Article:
Carmel is a part of the Eastern Rural Districts area of the Shire of Kalamunda with boundaries adjoining Canning Mills to the south, Pickering Brook to the east, Bickley and Walliston to the north and Lesmurdie to the west.
It does not really have a town centre as such. The main roads within Carmel are Carmel Road, Pomeroy Road, part of Canning Road, Glenisla Road, Welshpool Road East, Masonmill Road, Empire Road and Union Road. Carmel is undulating and hilly. Well-watered by parts of the Piesse Brook and the Bickley Brook, it is dominated by fruit orchards. More recently and somewhat controversially, vineyards are becoming more numerous. There was a clash between the two industries initially because of the impact of different spraying regimes.
The main landmarks within Carmel are Carmel Adventist College (secondary campus, but not the primary school campus which is in Bickley), Valencia Nursing Home, Melville's Rose Nursery as well as some prominent vineyards. The old Carmel School in Carmel Road, opened in 1904 but ceased to function as a school in 1979. The building is still used by the community. The Carmel Methodist Church, built next door to the school in 1915 at the instigation of Edward Owen, flourished for a while, but as transport improved, the proximity of the far bigger Kalamunda impacted and the church closed in 1936. Surprisingly, it was later removed and re-located to Lawnbrook Road Walliston, operated as a church again but has since been demolished.
Little is known of the aboriginal Beeloo people who roamed in the area, possibly for thousands of years. We do know that at the time of European settlement of the Swan River in 1829, their leader was a feisty young man called Munday, for whom Munday Brook in Karragullen and Munday Swamp in High Wycombe are named.
European settlement of the Carmel area commenced in the 1860s, lured to the area by the magnificent Swan River Mahogany trees (Jarrah). The Mason Bird Timber Station, led by Benjamin Mason and financed largely by his business partner Francis Bird, was established in the vicinity now known as Masonmill Road, with the huge logs being carted down the escarpment and across the sand-plain to the Canning River via a horse-drawn wooden tramway. From the landing near Woodloes, they were transported down the river to Fremantle for export to India and also England (in part to be used in the construction of the London Underground). However, the whole transport process was dangerous and inefficient, and by 1882 Mason had gone broke and the timber company was eventually sold on.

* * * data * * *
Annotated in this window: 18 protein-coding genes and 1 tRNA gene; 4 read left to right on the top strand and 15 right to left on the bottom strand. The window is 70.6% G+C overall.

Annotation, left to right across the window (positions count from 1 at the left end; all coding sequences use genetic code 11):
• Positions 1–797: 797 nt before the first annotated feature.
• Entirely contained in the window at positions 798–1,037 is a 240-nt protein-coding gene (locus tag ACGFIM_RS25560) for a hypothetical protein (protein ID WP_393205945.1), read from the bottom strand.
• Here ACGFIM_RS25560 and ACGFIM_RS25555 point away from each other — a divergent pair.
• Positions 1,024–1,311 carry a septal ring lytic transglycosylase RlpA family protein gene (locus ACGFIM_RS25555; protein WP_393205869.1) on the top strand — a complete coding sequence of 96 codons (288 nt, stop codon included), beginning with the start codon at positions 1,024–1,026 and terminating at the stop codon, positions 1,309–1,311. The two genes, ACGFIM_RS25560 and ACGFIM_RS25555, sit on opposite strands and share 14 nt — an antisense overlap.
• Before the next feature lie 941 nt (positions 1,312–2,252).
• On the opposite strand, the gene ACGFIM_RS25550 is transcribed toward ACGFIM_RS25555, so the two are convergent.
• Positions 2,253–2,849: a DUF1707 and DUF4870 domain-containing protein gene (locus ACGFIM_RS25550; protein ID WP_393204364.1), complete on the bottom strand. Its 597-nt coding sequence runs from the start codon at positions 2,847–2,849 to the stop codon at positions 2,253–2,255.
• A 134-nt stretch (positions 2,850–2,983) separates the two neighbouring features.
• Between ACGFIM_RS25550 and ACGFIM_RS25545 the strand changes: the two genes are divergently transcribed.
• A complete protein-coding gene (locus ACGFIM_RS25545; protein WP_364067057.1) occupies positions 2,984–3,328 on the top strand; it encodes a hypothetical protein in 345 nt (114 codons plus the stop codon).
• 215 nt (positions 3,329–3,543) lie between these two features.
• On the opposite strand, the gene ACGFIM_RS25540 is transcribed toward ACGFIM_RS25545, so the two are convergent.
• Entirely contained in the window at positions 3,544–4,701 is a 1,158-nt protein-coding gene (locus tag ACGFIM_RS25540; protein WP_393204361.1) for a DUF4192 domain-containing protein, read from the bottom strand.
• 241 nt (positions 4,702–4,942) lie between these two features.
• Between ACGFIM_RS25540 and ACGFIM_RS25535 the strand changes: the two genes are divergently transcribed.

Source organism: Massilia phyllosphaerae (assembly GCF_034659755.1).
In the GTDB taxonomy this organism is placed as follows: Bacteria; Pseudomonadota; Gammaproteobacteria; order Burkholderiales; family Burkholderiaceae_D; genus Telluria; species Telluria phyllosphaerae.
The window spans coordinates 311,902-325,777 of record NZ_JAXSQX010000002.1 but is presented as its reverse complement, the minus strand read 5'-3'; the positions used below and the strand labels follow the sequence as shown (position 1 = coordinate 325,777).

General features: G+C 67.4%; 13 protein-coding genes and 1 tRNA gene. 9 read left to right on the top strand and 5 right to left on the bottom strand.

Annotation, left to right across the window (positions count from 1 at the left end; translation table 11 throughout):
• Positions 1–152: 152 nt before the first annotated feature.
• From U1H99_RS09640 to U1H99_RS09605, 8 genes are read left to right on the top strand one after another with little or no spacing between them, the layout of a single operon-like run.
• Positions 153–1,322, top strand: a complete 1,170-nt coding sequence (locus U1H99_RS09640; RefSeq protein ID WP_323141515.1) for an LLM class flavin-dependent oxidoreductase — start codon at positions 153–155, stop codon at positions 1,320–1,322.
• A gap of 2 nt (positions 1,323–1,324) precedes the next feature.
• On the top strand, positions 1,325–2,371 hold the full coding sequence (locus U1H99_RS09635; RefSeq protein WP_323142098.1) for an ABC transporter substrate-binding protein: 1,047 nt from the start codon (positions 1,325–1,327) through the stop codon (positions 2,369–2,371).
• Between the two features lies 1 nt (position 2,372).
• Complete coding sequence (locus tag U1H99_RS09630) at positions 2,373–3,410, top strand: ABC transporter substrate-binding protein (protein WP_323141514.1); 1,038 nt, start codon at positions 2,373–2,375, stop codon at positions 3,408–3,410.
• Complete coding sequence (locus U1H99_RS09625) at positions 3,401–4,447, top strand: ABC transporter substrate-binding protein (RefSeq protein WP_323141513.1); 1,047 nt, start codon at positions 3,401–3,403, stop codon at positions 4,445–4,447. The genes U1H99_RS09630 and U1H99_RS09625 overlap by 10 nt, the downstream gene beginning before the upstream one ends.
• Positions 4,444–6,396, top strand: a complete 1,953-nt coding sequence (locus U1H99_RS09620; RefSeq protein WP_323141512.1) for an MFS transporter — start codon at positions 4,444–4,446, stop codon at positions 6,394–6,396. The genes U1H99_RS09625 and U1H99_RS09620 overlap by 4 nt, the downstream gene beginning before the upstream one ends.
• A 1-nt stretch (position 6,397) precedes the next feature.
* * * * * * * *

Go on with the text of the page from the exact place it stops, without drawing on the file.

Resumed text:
The far more efficient transport method, a loco-driven railway, was constructed in 1891 from Midland Junction, up a Zig Zag to Kalamunda and beyond, eventually as far as Karragullen. Now the timber industry could really advance with the Kalamunda and Carmel areas being linked to Midland and on to Perth and Fremantle. The siding at Carmel was then called Green's Landing after early settler Levi Green.
The change from Green's Landing to Carmel came in 1915 as the result of petitioning from the local community, led by their secretary, well-known school-teacher Thomas Millar. Several names were suggested including Kelvin, Carmel and Saxon. Carmel was chosen and made official in October 1915, Carmel being a Hebrew name appearing many times in the Bible, meaning vineyard or garden of God.
In the 1890s an active community of Seventh Day Adventist adherents led by the Palmateer and Ashcroft families, settled in the Bickley/Carmel region. By 1906, the construction of the school now known as the Carmel Adventist College, commenced. The pastor, H.R. Martin, was both architect and builder, and was assisted by the students who, as part of their enrolment, agreed to provide this substantial labour. The large, wooden, two-storey building complex which was finally completed in 1926, has since been replaced by a more extensive modern campus. The Adventists, for whom physical health and good diet is also strongly encouraged, also created the Sanitarium Factory processing healthy food products. This is still operating in nearby Bickley.
In 1918, a townsite along the railway line was also gazetted as the result of lobbying by the local community led by Tom Millar. By then a Soldier Settlement Scheme along Piesse Brook was being planned to settle the soldiers returning from the horrors of World War One. Millar realised the value of the land near the rail head and was keen to have it used wisely for all the community. Some of the street names like Union and Empire reflect the times. As more settlers came to this beautiful district, fruit-growing emerged as the major land use.
Carmel these days is a leisurely, quiet location. However, an extraordinary event occurred on the 6th March 2002, startling not just nearby residents but felt as far away as Kalamunda and Gooseberry hill. A fireworks factory, about which many locals had no real knowledge, exploded very spectacularly causing debris to be sent for great distances, spot fires to occur and damage in houses quite some distance away. An official enquiry was held but no foul play seemed evident. It was a major talking point for months!
For more information about Carmel and its surrounds, including photographs, see
SLEE and SHAW Cala munnda : A home in the forest.
McNAMARA, F.J. Kalamunda of the dreamtime.
Or visit the Kalamunda Library's Local History Room.[Historical images for community profiles are contributed by The Kalamunda Historical Society]
Seventh Day Adventist College
Carmel apple orchards 1940